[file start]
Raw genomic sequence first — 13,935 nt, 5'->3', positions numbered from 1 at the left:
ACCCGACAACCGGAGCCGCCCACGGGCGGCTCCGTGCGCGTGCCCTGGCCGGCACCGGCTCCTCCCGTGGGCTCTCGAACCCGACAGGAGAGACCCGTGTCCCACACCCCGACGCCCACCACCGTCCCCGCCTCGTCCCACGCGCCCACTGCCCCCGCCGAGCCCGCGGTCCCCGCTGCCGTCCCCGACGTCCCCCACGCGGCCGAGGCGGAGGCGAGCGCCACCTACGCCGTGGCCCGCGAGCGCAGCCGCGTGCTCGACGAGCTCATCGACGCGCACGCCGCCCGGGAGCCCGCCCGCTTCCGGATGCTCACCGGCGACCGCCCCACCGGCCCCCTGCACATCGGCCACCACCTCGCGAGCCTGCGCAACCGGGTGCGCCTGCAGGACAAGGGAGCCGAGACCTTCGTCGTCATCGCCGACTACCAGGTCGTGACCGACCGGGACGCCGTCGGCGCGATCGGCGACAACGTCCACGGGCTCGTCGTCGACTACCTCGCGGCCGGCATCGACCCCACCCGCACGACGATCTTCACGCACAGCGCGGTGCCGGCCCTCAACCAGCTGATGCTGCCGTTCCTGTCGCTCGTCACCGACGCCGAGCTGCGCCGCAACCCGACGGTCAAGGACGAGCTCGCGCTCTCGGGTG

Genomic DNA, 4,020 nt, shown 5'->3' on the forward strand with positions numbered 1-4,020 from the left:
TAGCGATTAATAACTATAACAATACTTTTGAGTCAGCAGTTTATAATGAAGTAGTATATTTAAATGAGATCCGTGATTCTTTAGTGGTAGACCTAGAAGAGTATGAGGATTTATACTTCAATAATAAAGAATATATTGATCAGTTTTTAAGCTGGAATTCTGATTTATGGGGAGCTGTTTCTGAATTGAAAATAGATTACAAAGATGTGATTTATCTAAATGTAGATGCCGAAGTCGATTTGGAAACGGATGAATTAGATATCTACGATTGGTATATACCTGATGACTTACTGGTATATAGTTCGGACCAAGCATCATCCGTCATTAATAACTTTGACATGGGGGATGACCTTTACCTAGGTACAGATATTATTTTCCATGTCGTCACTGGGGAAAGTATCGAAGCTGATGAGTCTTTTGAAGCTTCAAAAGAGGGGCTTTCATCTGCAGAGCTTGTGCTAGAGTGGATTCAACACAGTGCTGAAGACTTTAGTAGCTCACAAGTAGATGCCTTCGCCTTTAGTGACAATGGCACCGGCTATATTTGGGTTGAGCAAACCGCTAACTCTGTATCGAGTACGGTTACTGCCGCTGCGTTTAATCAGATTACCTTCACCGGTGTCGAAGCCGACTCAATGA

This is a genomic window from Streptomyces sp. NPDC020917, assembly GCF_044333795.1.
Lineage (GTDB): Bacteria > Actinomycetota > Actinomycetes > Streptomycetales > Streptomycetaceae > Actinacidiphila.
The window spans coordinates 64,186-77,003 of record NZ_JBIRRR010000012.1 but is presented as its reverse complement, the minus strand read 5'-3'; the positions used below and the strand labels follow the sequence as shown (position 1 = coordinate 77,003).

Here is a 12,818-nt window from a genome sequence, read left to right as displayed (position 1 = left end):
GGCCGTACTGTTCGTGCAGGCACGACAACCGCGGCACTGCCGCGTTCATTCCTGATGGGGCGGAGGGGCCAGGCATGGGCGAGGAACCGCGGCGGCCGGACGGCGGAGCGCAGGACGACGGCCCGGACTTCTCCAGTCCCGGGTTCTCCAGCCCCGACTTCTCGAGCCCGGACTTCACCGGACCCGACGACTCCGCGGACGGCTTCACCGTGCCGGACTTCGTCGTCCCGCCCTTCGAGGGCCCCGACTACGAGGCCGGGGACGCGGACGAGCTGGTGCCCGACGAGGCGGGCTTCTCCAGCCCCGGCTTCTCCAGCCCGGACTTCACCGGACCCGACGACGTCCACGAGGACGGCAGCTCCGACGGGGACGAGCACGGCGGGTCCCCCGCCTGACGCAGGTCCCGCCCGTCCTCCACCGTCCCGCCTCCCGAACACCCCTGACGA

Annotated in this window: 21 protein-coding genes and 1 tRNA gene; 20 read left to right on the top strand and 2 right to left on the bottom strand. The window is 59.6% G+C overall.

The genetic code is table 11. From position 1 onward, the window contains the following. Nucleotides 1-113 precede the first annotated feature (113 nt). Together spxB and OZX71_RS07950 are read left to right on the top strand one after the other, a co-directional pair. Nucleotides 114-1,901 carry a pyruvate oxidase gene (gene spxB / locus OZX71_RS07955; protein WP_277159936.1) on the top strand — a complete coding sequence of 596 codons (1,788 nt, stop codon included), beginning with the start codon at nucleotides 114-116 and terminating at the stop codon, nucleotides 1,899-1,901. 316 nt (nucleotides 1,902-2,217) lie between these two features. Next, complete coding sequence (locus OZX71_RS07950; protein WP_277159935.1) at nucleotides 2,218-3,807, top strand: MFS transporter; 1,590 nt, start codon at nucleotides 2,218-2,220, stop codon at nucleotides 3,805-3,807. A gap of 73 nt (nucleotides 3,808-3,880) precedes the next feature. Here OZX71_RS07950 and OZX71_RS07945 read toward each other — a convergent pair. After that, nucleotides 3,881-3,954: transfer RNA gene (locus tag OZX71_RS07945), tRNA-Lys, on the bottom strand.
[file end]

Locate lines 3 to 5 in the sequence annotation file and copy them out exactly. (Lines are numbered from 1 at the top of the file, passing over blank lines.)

Genomic DNA, 4,020 nt, shown 5'->3' on the forward strand with positions numbered 1-4,020 from the left:
TAGCGATTAATAACTATAACAATACTTTTGAGTCAGCAGTTTATAATGAAGTAGTATATTTAAATGAGATCCGTGATTCTTTAGTGGTAGACCTAGAAGAGTATGAGGATTTATACTTCAATAATAAAGAATATATTGATCAGTTTTTAAGCTGGAATTCTGATTTATGGGGAGCTGTTTCTGAATTGAAAATAGATTACAAAGATGTGATTTATCTAAATGTAGATGCCGAAGTCGATTTGGAAACGGATGAATTAGATATCTACGATTGGTATATACCTGATGACTTACTGGTATATAGTTCGGACCAAGCATCATCCGTCATTAATAACTTTGACATGGGGGATGACCTTTACCTAGGTACAGATATTATTTTCCATGTCGTCACTGGGGAAAGTATCGAAGCTGATGAGTCTTTTGAAGCTTCAAAAGAGGGGCTTTCATCTGCAGAGCTTGTGCTAGAGTGGATTCAACACAGTGCTGAAGACTTTAGTAGCTCACAAGTAGATGCCTTCGCCTTTAGTGACAATGGCACCGGCTATATTTGGGTTGAGCAAACCGCTAACTCTGTATCGAGTACGGTTACTGCCGCTGCGTTTAATCAGATTACCTTCACCGGTGTCGAAGCCGACTCAATGA

This is a genomic window from Streptomyces sp. NPDC020917, assembly GCF_044333795.1.